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Graphic Novel Review: Star Wars: The High Republic Adventures, Vol. 1 – Daniel José Older, Harvey Tolibao

This story is FUN!

This was among the many, many books I received for Christmas. Unfortunately, my family was in the middle of a big move and I had to sadly lay all books aside while we prepared for The Actual Moving Day. Fortunately, uncharacteristically snowy and cold weather hit the Pacific Northwest, and we found ourselves graced with an extra day before the moving truck could arrive. Instead of doing some last-minute moving-related things, I naturally flung all responsibilities aside, snuggled up in a fleece blanket, and grabbed The High Republic Adventures, Vol. 1 .

How to sum up my thoughts in four words? This story is FUN.

While Marvel’s ongoing The High Republic series is very modern, with sleek art, bright colors, and polished dialogue, IDW’s The High Republic Adventures feels a little retro. Tolibao’s pen lines are more organic and don’t have the pixel-sharp look of most modern comics, and the paler colors and Older’s thoughtful but occasionally goofy dialogue remind me of the Star Wars comics of the 90’s. While this had the potential to make the entire story feel old and tired, instead it’s like going back to your childhood and having an absolute blast playing with your action figures.

Older frames the story between three main characters: Jedi Padawan Lula Talisola, non-human teenage girl Zeen Mrala, and Zeen’s friend, a human boy named Krix. The first half of the book has parallel narrations from Lula and Zeen as Lula attempts to draw on her Jedi training during a battle, and Zeen accepts that she can use the mystical power of the Force, even though her clan shuns Force-users. The second half of the book has parallel narrations from Zeen and Krix, who find their friendship shattered now that they are far from their homeworld and navigating opposite sides of fighting forces. Older weaves the parallel narrations magnificently. Characters narrate in different-colored text boxes for the reader’s clarity, but often the parallel narrations find their respective characters thinking the exact same lines in completely different contexts, and these moments are highlighted by having the characters on the same page with their text boxes in a gradient of their colors. Honestly, it’s a very clever look into how people can come to the same conclusion and find the same sorts of strength even in extraordinarily different situations.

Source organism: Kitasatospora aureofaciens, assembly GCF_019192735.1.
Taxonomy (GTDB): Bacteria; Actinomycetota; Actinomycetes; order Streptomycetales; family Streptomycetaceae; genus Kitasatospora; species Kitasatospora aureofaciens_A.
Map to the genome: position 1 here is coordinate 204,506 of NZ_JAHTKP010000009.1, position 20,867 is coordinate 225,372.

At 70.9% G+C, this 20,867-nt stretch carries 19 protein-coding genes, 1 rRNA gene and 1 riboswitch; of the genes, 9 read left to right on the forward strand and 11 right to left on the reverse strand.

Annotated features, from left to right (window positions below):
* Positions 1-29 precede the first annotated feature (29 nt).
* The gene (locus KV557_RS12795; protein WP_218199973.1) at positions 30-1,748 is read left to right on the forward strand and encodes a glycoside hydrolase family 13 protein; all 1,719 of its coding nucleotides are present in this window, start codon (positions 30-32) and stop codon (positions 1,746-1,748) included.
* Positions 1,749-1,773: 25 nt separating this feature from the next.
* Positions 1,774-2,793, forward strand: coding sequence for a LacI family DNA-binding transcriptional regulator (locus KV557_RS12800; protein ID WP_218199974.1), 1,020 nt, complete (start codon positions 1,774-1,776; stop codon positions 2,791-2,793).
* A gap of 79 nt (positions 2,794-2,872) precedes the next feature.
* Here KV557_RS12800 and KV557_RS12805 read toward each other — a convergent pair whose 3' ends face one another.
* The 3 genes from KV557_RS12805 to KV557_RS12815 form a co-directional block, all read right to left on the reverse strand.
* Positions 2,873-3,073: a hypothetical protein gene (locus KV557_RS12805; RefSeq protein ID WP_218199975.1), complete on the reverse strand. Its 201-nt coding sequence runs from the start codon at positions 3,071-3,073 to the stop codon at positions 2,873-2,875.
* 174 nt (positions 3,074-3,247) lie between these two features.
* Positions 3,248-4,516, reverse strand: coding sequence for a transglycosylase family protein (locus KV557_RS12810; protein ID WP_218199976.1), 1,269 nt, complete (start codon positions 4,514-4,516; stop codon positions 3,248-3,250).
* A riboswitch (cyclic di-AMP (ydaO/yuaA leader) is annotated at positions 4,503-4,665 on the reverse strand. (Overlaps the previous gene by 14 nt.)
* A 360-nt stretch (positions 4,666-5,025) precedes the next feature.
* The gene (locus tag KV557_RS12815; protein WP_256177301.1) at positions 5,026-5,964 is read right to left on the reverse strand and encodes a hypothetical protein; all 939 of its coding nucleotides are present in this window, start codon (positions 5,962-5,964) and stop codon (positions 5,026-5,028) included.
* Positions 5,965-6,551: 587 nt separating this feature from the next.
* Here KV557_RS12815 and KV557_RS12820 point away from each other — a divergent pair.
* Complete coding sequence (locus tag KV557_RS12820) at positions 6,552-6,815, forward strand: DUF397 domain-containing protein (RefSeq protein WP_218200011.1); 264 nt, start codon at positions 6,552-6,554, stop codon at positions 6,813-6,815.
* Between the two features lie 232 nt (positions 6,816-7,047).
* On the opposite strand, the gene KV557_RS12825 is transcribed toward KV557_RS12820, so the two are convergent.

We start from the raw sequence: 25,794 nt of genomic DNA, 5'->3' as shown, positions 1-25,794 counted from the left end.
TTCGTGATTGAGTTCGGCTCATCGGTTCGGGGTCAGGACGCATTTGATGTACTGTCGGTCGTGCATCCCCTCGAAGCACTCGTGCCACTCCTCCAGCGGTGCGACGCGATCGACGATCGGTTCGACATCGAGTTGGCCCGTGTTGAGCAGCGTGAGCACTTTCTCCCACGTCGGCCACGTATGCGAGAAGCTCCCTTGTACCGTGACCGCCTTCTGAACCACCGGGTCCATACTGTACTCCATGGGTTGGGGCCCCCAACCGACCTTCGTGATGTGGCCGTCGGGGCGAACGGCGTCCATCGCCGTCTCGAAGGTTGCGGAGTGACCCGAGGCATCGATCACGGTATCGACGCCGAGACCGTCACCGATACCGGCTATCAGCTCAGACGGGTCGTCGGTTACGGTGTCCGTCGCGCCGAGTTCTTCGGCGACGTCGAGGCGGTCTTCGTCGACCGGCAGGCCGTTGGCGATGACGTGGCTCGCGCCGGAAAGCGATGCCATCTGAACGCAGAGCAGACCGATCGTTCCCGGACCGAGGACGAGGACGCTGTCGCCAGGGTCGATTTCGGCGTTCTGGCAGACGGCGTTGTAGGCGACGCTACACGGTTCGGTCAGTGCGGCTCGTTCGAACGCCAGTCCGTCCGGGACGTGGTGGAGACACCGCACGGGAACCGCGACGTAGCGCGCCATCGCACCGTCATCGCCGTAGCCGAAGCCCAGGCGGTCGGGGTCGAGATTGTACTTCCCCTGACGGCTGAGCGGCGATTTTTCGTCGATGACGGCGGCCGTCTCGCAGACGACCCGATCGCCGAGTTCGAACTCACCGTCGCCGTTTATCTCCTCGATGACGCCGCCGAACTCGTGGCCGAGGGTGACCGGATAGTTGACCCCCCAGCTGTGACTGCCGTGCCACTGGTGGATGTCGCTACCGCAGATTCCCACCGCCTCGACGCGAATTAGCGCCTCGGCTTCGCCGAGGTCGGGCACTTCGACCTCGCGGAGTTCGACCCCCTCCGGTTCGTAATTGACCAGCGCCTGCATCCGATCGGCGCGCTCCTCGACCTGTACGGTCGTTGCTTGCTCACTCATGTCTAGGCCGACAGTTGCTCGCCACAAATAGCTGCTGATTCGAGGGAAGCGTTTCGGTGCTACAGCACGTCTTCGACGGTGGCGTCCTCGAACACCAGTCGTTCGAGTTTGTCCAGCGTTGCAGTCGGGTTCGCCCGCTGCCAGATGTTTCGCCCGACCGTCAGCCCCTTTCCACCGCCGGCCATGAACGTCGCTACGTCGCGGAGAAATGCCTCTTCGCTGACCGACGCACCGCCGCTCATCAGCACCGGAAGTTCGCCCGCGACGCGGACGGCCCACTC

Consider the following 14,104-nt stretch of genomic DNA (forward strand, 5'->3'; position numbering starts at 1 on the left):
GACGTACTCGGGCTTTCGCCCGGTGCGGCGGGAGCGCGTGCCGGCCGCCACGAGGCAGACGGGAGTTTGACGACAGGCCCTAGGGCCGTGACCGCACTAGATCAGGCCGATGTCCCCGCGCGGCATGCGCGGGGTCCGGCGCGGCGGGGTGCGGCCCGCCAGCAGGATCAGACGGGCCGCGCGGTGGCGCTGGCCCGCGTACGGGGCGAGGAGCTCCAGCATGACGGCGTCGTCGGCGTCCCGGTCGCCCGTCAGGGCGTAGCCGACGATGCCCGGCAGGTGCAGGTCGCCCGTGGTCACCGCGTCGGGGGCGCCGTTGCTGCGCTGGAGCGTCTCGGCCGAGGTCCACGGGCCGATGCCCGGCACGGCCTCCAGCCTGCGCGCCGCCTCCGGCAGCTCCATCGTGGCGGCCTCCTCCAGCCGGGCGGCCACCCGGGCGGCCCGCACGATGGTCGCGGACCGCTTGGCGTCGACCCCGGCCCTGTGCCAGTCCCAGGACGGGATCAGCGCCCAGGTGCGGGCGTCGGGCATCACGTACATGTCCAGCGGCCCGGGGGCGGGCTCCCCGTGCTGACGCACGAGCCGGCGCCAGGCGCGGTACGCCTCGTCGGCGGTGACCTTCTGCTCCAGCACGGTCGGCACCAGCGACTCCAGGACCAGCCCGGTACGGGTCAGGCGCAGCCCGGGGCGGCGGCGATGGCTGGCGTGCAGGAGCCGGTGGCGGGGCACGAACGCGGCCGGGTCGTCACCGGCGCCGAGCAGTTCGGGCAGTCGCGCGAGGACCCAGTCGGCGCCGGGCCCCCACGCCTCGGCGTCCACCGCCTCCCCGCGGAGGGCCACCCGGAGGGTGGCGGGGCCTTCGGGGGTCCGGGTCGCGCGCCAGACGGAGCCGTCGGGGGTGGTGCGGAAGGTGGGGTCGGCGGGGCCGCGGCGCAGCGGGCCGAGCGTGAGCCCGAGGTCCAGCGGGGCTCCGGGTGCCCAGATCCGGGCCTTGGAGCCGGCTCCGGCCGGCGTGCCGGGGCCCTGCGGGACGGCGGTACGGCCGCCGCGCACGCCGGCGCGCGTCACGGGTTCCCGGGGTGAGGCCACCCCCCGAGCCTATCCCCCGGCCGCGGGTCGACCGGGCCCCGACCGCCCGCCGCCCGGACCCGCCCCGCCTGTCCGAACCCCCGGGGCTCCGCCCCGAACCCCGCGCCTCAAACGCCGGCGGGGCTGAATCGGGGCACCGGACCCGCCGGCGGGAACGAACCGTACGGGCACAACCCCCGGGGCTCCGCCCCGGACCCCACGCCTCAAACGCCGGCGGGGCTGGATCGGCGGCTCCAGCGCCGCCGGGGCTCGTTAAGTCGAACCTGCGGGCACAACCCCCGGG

Supporting characters give the plot an extremely lively touch–who would have thought a proud, noble Jedi Knight would run into battle screaming, “Buckets of Blood has arrived on the scene!”? I felt like the space station Starlight Beacon and the worlds visited by the cast are truly inhabited, busy places, with something going on in every corner of each page. Older and Talibao’s world is populated, with large swaths of contrasting colors and dynamic movements that make the galaxy feel alive. It’s a very fun world, with a straightforward but captivating storyline, and I can’t wait to read more.

Disclaimer: I purchased the print version of this graphic novel on my own because I am a gigantic Star Wars fan. I was not paid for this review, and all opinions are my own.

Title: Star Wars: The High Republic Adventures, Volume 1
Author: Daniel José Older (author), Harvey Tolibao (artist)
Publication date: 16 November 2021
Print Length: 128 pages
Marie’s Rating: 5 out of 5 stars

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